8. Thanks Yoram for your interest and diligence. Six years ago as far as I knew there were only two living who had any knowledge or interest in election by lot. And now thanks to you every day a new enlightenment surfaces to encourage us. If we only had a compendium that gave a brief history of election by lot,
    the absurdity of elections by party/elections today , and the superiority of BEL our quest for truth would greatly accelerate. hdh


  9. Responding to Keith’s “it will not be a democratically representative body.”

    Agreed, with a voluntary system — with citizens registering for sortition — I don’t see any way around it being NOT strictly proportional. For the reasons you cite.

    It will, however, be a ‘democratic’ body since the sortitional body will vote among itself. (I’m not convinced of “Alloted Chamber” as agreed nomenclature … I prefer “Citizen Legislature”).

    I’m unconvinced this would lead to the motley crew. Athens didn’t select legislators and a lot of factors are different.
    I’d rather rely on an increased sense of civic responsibility (“It’s a duty to put oneself into the lottery pool”) and, frankly, the fear of having the motley crew run things.
    In a way, I’m for the ‘tough love’ of: We Deserve What We Get.


  10. > Has anyone contacted this author?

    We have been in touch through email.


  11. > Six years ago as far as I knew there were only two living who had any knowledge or interest in election by lot.

    It is rather interesting how this idea keeps occurring to people independently despite being completely absent from public discourse.

    > a compendium that gave a brief history of election by lot, the absurdity of elections by party/elections today

    Again, I agree. I think we should try to come up with some sort a manifesto or a series of pamphlets expounding our cause.


  12. David, one of the problems I have with the deliberative democracy movement is that the focus is solely on the internal mechanisms and the need to get as close as possible to the Habermasian ideal speech situation. If a council of oligarchs chose to operate on the basis of deliberation followed by majority voting then this would be democratic according to your criteria.

    However, most of the activity on this blog compares sortition to elected representation, so the primary focus has to be on ensuring that the microcosm accurately describes the existing electorate. Although many voters currently choose not to exercise their vote, if allotted members who resemble me choose not to take their seats then I am effectively disenfranchised without having the freedom to exercise my own choice.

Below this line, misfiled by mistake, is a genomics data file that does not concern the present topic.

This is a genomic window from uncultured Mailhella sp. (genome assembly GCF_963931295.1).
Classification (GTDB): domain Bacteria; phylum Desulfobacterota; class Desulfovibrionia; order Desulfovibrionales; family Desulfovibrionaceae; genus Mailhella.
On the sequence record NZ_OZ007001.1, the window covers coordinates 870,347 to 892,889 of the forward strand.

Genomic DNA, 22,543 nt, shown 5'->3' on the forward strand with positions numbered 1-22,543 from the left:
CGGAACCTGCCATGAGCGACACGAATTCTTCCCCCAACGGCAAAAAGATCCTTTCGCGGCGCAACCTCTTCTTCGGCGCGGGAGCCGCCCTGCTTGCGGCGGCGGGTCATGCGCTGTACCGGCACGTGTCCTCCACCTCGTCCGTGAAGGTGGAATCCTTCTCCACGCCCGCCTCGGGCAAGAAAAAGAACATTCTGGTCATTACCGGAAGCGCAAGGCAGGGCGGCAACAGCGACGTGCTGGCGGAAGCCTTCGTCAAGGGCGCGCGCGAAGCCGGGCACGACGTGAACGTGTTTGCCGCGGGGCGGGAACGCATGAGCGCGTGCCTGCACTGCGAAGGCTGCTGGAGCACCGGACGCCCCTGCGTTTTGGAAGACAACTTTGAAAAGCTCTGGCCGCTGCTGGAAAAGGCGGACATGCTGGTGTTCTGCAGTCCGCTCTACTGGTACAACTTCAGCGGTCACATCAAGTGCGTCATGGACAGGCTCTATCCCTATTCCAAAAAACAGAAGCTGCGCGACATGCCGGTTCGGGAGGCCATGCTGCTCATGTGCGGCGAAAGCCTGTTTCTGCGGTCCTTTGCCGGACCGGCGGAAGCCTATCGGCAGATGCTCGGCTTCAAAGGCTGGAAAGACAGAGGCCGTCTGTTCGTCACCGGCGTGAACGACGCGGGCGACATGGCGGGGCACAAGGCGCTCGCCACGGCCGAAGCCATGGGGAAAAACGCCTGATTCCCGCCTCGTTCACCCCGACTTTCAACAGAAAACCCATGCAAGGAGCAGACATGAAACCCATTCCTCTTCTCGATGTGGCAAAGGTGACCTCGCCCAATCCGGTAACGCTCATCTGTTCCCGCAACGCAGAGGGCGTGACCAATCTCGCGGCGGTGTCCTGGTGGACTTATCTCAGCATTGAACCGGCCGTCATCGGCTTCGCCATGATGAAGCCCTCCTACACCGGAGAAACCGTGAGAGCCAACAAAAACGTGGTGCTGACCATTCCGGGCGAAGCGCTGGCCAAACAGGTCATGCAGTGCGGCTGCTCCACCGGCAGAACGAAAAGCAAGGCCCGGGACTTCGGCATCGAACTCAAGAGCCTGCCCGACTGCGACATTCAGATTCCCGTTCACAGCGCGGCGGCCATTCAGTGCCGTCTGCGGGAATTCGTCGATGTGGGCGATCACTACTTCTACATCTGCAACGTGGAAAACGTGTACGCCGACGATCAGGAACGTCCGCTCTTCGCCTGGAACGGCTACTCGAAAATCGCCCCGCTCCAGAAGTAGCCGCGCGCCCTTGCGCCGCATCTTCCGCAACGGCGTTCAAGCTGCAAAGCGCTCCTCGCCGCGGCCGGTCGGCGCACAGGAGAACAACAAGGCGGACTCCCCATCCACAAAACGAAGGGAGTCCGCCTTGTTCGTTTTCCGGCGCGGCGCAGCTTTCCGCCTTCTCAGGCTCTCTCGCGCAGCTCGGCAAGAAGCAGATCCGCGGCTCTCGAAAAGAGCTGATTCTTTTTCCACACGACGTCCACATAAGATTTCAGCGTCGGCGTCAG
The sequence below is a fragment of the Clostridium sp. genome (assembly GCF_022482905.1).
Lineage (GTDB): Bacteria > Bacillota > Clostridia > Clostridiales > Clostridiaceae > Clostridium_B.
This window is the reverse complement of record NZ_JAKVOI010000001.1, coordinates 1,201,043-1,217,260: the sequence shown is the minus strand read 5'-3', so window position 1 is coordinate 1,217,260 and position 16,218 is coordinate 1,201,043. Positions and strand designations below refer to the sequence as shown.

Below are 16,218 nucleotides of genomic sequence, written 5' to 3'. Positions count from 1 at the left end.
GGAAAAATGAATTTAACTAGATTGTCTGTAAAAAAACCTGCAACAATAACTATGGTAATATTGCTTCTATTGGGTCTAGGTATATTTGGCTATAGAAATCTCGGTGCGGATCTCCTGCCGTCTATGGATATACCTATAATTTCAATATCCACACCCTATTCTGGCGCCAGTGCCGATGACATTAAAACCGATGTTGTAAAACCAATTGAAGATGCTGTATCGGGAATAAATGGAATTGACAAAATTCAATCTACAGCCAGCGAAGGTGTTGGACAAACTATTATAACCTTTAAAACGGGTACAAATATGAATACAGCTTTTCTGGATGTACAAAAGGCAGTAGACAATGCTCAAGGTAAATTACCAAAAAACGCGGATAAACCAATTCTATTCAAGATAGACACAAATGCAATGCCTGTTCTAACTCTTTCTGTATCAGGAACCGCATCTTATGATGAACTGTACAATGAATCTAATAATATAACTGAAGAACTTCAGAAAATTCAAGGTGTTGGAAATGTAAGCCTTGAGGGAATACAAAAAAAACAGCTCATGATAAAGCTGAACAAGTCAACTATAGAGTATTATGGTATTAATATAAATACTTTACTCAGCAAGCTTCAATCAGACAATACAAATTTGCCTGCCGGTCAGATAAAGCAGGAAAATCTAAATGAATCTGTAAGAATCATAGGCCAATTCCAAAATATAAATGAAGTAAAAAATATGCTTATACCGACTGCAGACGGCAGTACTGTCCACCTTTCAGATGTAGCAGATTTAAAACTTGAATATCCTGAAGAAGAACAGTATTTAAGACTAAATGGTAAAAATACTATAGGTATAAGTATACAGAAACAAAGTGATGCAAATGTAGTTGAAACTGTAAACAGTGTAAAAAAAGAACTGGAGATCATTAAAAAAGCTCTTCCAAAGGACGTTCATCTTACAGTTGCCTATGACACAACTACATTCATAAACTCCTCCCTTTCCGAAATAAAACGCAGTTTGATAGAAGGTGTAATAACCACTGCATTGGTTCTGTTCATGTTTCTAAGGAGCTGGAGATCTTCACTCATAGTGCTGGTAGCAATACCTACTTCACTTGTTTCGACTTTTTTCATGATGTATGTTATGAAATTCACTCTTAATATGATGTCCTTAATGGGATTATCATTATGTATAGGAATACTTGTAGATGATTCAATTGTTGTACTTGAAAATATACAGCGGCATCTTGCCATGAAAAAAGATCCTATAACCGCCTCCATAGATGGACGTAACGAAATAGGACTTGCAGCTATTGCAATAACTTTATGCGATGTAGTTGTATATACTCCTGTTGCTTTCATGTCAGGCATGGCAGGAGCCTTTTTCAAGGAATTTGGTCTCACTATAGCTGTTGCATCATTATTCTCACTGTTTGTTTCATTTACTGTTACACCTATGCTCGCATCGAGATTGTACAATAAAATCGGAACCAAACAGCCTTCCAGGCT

If we are really serious about sortition as a method of democratic representation then its essential that those allotted show up (look at the enormous efforts that Fishkin and his associates put in to ensure this happens). That doesn’t mean, necessarily, compulsion, but it does mean, as you suggest, developing similar cultural norms that prevailed at the time of the birth of democracy, where those who chose not to participate in politics were viewed as social pariahs. This might prove challenging in large modern states; if so then legal compulsion would be necessary.


  13. Keith,
    You wrote:
    >If a council of oligarchs chose to operate on the basis of deliberation followed by majority voting then this would be democratic according to your criteria.

    I appreciate you pointing out this formulation. It surprises me but I see it as accurate. It throws me into the deeper waters of what ‘representation’ is. Namely, at the deepest level: an impossibility.

    If, then, no one can actually ‘represent’ me, then whatever composition of any representational system will perforce be a sort of oligarchy. In which case, why not give full force to Habermasian ideal speech for those ‘representational oligarchs’?

    As has been pointed out in this blog, it is likely that carefully-selected, attendance-demanded, representative-sampled deliberators will come up with solutions unrepresentative of the whole from which they come. The expertise they gain through the process makes them no longer proportionally representative.

    I’m glad you aren’t absolute about compulsion. Here in the states, I hear two views about compulsive jury duty: 1.) It is an honor and grave duty to serve; 2.) It is a great imposition and to be avoided. The latter view is of most import to those with low incomes since the $12/day for jury service is a major encumbrance.


  14. I think we need to do everything to enhance the “honour and grave duty” viewpoint, particularly in respect to the $12 per diem, but also building on the fact that (at least in the UK) the allotted reps would be Members of Parliament, with all the kudos that goes with that (or at least used to until recently). I do think people will rise to the occasion given the right institutional (and financial) support. But, at the end of the day, if people do not accept the honour/duty/burden then we cannot call it democratic — it would be just as oligarchic as at present, with the added problem that the electorate did not have the opportunity to make their preferences known.